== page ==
By Matt O’Grady
It costs nothing to say “Thank you” or “You’re doing a great job” to your healthcare workforce when they have performed well. Yet, so few managers do. The reasons why these micro-expressions go unspoken vary but the absence of these words can have an impact on motivation, productivity, tardiness, absenteeism, engagement and retention. Demonstrating employee appreciation and gratitude can make that much of a difference.
One recent study found that 80 percent of respondents would take less money to work for a boss who showed true appreciation for their service. This is why a culture of gratitude must be established across hospitals, clinics, practices and long-term care facilities. Most importantly, we know when workers feel recognized and valued, the customer service improves too. Below steps can be the first to cultivate an environment of gratitude so every employee feels appreciated.
Communicate the “why” – Tell your managers “why” this is important. Share the impact expressing words of appreciation will have on their individual direct reports and across teams. Once they understand “why” it is important they should be eager to learn “how.”
Train your managers on “how” — Set-up mini-workshops with role-playing led by a corporate gratitude specialist or trained HR executive. These trainings should include encouraging managers, supervisors, department heads and others with direct reports to spend a few minutes a day around worker stations or employee gathering spots to see how things are going with everyone.
Once managers understand the power behind meaningful expressions like “thank you,” “job well done,” and “your effort to go the extra mile has not gone unnoticed,” it should become more frequent in their day-to-day communications.
Online public recognition and social media. Posts, group emails, tweets, even videos or conference calls expressing thanks and appreciation go a long way for both individuals and department teams. Whether daily, weekly, monthly in an organized way or as events happen, share comments of appreciation across online platforms. Depending on what is most active for your workforce, an active Facebook page, Twitter account or employee forums, it is important to incorporate social media in your corporate gratitude program as they are immediate.
Encourage co-worker recognition. In healthcare settings, building team, department and station rapport and respect is essential. From nurses to maintenance teams, optimal patient care requires cooperation and courtesy across the workforce. Create a “co-worker of the week or month” in which only co-workers recognize a team member who they believe went the extra mile.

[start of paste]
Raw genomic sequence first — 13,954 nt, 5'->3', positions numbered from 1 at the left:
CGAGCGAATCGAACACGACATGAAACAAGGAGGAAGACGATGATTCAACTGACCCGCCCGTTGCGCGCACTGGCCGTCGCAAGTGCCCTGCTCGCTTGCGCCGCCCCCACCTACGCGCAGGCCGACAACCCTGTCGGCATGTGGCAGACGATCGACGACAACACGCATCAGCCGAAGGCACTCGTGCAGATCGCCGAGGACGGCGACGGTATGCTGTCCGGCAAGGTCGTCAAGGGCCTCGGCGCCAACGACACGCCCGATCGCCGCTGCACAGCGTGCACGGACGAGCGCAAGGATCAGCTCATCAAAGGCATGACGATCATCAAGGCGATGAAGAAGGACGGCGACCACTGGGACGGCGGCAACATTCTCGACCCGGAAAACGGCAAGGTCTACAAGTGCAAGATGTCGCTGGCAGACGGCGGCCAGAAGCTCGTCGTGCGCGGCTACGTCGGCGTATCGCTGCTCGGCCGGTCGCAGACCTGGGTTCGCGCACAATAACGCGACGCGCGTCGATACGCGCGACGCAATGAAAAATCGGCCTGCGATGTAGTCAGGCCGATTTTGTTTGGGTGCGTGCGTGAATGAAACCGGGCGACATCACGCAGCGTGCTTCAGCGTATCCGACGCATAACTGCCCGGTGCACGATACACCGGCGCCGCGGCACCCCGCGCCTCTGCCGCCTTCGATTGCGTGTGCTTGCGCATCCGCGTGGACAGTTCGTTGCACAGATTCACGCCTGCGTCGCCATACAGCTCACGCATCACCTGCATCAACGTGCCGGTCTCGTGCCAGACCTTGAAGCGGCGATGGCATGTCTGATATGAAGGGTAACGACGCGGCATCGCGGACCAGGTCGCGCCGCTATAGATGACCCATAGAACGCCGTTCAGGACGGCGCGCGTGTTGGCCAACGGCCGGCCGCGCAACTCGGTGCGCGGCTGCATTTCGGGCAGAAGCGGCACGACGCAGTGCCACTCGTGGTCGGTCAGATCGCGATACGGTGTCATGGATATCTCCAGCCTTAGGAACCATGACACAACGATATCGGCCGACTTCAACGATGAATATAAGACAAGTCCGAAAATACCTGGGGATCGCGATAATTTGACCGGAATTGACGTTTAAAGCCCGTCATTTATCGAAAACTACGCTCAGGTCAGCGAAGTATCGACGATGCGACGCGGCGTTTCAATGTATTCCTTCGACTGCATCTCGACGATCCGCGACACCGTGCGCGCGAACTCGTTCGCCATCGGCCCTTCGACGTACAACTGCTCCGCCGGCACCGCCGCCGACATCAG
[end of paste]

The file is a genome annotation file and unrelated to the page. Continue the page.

The reward can be an acknowledgment in an employee-wide meeting, a gift card to the local coffee shop, or part of an accumulated points program that can build up to a larger monetary gift or perhaps a paid half-day off. The key here is to build co-worker appreciation which will go a long way in team-building, employee engagement, and retention.
Healthcare cultures with corporate gratitude programs have the ability to reach the highest levels of morale across their workforce. And, when this happens, employees become your brand ambassadors with the potential of attracting even more top talent to your healthcare organization which is critical for growth.
There is just no possibility of keeping up with other facilities who empower their workers with a positive culture that embraces positivity if your organization isn’t doing the same. An Attitude of Gratitude will drive success for your healthcare brand, worker satisfaction, and ultimately, an increase in patent customer service. Get started today!
Matt O’Grady is CEO of Matt O’Grady Coaching, an experienced Corporate Gratitude guide. His programs have a measurable impact on employee engagement, retention, workforce attitudes and morale. He can be reached at [email protected]
The Editorial Team at Healthcare Business Today is made up of skilled healthcare writers and experts, led by our managing editor, Daniel Casciato, who has over 25 years of experience in healthcare writing. Since 1998, we have produced compelling and informative content for numerous publications, establishing ourselves as a trusted resource for health and wellness information. We offer readers access to fresh health, medicine, science, and technology developments and the latest in patient news, emphasizing how these developments affect our lives.